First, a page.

Close Up

5 - 26 May 2008: Essential Cinema VII


Jean-Luc Godard
1960 | 90 min | B/W | Digital  

With its lack of polish, surplus of attitude, crackling personalities of rising stars Jean-Paul Belmondo and Jean Seberg, and anything-goes crime narrative, Jean-Luc Godard's debut fashioned a simultaneous homage to and critique of the American film genres that influenced and rocked him as a film writer for Cahiers du cinéma. Jazzy, free-form, and sexy, Breathless helped launch the French New Wave and ensured cinema would never be the same.  

Andrei Rublev
Andrei Tarkovsky
1962 | 96 min | B/W | Digital  

Widely regarded as Tarkovsky's finest film, Andrei Rublev charts the life of the great icon painter through a turbulent period of 15th Century Russian history, which was marked by endless fighting between rival Princes and Tatar invasions. Made on an epic scale, it does not flinch from portraying the savagery of the time, from which, almost inexplicably, the serenity of Rublev's art arose.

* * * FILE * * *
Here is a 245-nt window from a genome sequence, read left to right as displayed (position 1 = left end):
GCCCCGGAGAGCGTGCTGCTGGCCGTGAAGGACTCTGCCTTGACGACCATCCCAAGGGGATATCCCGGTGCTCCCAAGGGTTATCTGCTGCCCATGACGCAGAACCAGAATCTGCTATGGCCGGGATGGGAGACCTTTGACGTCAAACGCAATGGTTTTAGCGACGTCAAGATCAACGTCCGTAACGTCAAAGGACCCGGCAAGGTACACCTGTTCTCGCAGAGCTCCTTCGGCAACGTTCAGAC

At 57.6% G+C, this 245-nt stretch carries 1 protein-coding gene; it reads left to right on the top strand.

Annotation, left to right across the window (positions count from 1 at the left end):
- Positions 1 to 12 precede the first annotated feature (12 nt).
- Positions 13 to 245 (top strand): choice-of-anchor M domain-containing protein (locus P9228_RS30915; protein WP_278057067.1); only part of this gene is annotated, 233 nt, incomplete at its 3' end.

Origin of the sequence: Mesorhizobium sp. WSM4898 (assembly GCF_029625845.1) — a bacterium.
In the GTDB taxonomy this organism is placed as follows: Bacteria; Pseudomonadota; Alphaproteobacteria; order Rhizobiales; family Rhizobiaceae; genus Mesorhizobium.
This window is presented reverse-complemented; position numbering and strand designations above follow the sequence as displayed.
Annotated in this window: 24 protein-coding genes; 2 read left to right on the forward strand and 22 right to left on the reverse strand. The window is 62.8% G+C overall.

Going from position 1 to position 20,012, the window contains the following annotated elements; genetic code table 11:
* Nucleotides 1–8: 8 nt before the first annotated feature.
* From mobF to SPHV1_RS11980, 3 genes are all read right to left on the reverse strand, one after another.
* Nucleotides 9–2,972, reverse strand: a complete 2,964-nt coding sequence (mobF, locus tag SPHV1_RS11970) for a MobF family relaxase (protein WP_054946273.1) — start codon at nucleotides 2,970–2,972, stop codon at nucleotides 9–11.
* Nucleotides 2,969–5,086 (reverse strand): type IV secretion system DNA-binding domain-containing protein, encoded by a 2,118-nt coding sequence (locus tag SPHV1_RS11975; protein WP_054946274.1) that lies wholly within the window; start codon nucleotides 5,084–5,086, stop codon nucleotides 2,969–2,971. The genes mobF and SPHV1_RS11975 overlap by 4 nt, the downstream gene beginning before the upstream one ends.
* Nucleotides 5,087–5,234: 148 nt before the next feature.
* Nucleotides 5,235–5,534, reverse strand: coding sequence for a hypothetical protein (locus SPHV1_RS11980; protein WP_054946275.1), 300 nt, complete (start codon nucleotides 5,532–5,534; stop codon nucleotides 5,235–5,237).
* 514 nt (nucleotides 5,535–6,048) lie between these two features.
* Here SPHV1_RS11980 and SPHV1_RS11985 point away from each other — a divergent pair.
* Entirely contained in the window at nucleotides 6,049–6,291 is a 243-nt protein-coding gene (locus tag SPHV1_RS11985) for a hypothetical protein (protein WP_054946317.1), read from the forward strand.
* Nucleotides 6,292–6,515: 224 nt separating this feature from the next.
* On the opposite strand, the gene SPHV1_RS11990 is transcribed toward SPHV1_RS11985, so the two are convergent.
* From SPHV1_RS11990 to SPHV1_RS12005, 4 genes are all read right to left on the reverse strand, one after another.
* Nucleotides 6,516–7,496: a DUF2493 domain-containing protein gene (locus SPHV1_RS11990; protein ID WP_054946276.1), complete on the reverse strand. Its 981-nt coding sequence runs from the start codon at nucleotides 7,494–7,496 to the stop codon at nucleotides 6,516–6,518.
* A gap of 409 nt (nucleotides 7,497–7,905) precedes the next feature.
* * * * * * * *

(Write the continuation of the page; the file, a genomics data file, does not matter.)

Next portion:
Red Beard
Akira Kurosawa
1965 | 172 min | B/W | Digital  

A testament to the goodness of humankind, Akira Kurosawa's Red Beard chronicles the tumultuous relationship between an arrogant young doctor and a compassionate clinic director. Toshiro Mifune, in his last role for Kurosawa, gives a powerhouse performance as the dignified yet empathic director who guides his pupil to maturity, teaching the embittered intern to appreciate the lives of his destitute patients. Perfectly capturing the look and feel of 19th-century Japan, Kurosawa weaves a fascinating tapestry of time, place, and emotion.  

A Man Escaped
Robert Bresson
1956 | 98 min | B/W | Digital  

Robert Bresson's 1956 masterpiece, A Man Escaped, is based on a book by André Devigny, a Catholic French Resistance fighter in WWII. The book recounts Devigny's true-life laborious escape attempt from the Gestapo's Fort Montluc prison in occupied Lyon in 1943. A Man Escaped was the filmmaker's first film with an entirely non-professional cast and it crystallized his mature aesthetic: automatic and barely-emotive performances, a heavy dependence on sound effects, isolated instances of music, brief dialogue, and elliptical editing that omits narrative detail in order to provoke mystery or avoid sensationalism.